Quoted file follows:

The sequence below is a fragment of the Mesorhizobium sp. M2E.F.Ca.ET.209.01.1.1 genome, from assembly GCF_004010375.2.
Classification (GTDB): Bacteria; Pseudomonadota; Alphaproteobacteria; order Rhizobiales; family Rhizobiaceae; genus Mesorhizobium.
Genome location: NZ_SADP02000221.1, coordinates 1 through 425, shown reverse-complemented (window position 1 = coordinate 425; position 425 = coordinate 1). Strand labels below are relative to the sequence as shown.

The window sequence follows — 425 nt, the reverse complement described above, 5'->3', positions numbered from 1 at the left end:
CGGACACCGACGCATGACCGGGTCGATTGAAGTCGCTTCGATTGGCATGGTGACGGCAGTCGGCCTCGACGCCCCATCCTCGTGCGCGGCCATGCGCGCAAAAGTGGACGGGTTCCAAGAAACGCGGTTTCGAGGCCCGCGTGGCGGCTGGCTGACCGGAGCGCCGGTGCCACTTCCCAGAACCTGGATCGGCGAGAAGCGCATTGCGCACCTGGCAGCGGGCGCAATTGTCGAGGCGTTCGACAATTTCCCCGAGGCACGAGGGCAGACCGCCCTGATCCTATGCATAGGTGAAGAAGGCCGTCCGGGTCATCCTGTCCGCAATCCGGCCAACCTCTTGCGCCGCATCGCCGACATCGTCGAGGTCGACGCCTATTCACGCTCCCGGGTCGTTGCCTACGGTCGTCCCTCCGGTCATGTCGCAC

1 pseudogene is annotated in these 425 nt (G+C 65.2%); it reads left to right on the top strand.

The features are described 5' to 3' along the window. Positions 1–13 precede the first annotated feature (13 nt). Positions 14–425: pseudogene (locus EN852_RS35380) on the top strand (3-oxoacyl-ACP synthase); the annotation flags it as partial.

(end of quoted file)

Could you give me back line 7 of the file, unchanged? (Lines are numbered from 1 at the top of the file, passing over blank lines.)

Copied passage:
The features are described 5' to 3' along the window. Positions 1–13 precede the first annotated feature (13 nt). Positions 14–425: pseudogene (locus EN852_RS35380) on the top strand (3-oxoacyl-ACP synthase); the annotation flags it as partial.